Rate hike in Q3: economists

08:26, June 09, 2010      

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China's economic growth will reach 10.8 percent this year and the central government will boost interest rates in the third quarter as a regular economic practice instead of as a move to tighten momentary policy, J.P. Morgan predicted Tuesday.

"In the next five years, the GDP figure in China should be around 8-9 percent and the CPI figure should stay at 4-5 percent," Wang Qian, chief China economist with J.P. Morgan, said Tuesday at a press briefing.

"China will slow down investments and increase personal consumption. But as Europe's economic outlook is still uncertain, future Chinese macro-economy policies will be flexible."

China's GDP grew by 8.7 percent in 2009, and 11.9 percent in the first quarter this year, according to figures from the National Bureau of Statistics (NBS).

China's consumer price index (CPI), a main index of inflation, increased by 2.2 percent in the first quarter from the previous year and rose 2.8 percent in April from a year earlier, data from the NBS shows.

Chinese Premier Wen Jiabao warned last month in Japan that global economic growth remained vulnerable to sovereign debt risks and the possibility of "dragging down the global recovery and triggering a second dip in growth."

But many economists believe China's economy is actually overheating.

"China's economy will see tightening measures, but without stagflation," Wang said.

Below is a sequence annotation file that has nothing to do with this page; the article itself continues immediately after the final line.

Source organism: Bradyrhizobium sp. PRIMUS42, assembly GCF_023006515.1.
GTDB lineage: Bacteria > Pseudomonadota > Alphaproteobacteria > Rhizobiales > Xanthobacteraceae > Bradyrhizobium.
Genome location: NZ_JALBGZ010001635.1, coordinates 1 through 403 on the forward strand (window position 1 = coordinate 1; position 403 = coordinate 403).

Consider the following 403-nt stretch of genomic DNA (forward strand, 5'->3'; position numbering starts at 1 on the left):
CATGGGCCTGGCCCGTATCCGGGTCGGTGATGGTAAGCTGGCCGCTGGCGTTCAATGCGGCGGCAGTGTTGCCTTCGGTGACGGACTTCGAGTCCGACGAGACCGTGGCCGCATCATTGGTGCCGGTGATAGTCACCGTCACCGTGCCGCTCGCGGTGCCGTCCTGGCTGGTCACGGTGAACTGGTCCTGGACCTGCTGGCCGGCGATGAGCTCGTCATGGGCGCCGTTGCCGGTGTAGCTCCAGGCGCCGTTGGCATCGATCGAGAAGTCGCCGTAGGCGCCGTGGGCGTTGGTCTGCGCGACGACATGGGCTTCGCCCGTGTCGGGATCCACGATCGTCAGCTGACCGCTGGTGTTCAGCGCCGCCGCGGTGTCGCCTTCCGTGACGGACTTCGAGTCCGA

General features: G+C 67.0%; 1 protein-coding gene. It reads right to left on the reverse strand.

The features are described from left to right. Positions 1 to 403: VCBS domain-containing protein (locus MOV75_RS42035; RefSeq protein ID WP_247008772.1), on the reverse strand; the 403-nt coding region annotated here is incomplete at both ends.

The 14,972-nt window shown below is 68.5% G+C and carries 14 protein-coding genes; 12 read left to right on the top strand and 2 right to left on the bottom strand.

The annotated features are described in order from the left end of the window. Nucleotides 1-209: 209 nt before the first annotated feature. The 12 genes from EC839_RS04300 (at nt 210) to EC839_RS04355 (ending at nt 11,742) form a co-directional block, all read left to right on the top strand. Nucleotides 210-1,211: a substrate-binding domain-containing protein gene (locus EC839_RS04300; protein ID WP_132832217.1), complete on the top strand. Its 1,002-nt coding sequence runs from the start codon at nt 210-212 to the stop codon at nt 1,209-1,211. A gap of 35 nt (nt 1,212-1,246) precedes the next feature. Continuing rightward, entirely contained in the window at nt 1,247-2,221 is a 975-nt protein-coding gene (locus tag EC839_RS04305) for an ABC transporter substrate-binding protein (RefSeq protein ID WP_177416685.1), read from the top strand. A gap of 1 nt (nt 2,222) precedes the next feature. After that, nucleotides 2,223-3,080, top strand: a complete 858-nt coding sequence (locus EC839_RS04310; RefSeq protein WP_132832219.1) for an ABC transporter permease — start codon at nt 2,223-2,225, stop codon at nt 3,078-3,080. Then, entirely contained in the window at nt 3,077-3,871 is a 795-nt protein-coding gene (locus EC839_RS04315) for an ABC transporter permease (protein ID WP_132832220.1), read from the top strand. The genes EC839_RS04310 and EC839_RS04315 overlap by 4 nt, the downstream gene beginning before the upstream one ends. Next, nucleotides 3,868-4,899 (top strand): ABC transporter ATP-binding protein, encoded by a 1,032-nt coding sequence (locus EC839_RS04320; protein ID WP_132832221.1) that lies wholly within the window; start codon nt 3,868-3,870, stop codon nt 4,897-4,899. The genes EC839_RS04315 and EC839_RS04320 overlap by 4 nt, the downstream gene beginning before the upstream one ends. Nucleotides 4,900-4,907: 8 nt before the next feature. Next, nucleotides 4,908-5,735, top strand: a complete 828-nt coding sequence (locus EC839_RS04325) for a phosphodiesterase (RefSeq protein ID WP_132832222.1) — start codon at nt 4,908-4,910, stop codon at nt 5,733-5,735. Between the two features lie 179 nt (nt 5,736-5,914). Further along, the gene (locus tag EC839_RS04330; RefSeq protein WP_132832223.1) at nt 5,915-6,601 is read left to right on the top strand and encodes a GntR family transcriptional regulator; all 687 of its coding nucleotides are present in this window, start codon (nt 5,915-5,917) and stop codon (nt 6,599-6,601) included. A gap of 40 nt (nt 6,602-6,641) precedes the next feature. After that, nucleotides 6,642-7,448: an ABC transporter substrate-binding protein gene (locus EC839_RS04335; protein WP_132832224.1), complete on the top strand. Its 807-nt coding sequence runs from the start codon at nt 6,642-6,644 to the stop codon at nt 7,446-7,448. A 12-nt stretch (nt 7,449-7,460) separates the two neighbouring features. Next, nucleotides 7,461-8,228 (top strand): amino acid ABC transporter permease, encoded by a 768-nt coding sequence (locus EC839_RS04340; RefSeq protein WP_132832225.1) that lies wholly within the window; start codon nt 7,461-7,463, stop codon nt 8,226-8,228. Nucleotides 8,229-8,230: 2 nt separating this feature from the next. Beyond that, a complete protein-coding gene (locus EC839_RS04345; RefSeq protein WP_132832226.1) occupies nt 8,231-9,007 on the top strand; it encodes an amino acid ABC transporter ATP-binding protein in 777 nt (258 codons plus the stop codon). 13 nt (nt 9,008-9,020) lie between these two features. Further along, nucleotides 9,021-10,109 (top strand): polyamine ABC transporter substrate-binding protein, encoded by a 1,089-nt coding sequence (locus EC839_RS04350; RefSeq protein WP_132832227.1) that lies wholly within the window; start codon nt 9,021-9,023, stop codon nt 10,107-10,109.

So far this year, the People's Bank of China, China's central bank, has raised the required reserve ratio three times to the current level of 16.5 percent for the biggest banks and 14.5 percent for smaller ones in an effort to temper inflation and the overheating economy.

Meanwhile, the central government has carried out a series of measures including a ban on loans for third-home purchases and raising mortgage rates and down-payment requirements for a second home in order to put the brakes on a lending boom and avoid an asset bubble.

China is aiming to slow credit growth to 7.5 trillion yuan ($1.4 trillion) this year from a record 9.59 trillion yuan ($1.41 trillion) last year, which was driven by a massive economic stimulus program to counter the global economic crisis.

Increasing interest rates is also seen as a move to reduce liquidity and inflation.

"China will increase interest rates twice this year, starting in the third quarter," Wang said.

Reuters cited Bank of America- Merrill Lynch as saying that the Greek debt crisis makes an increase of interest rates "less and less likely" this quarter.

Source: Global Times


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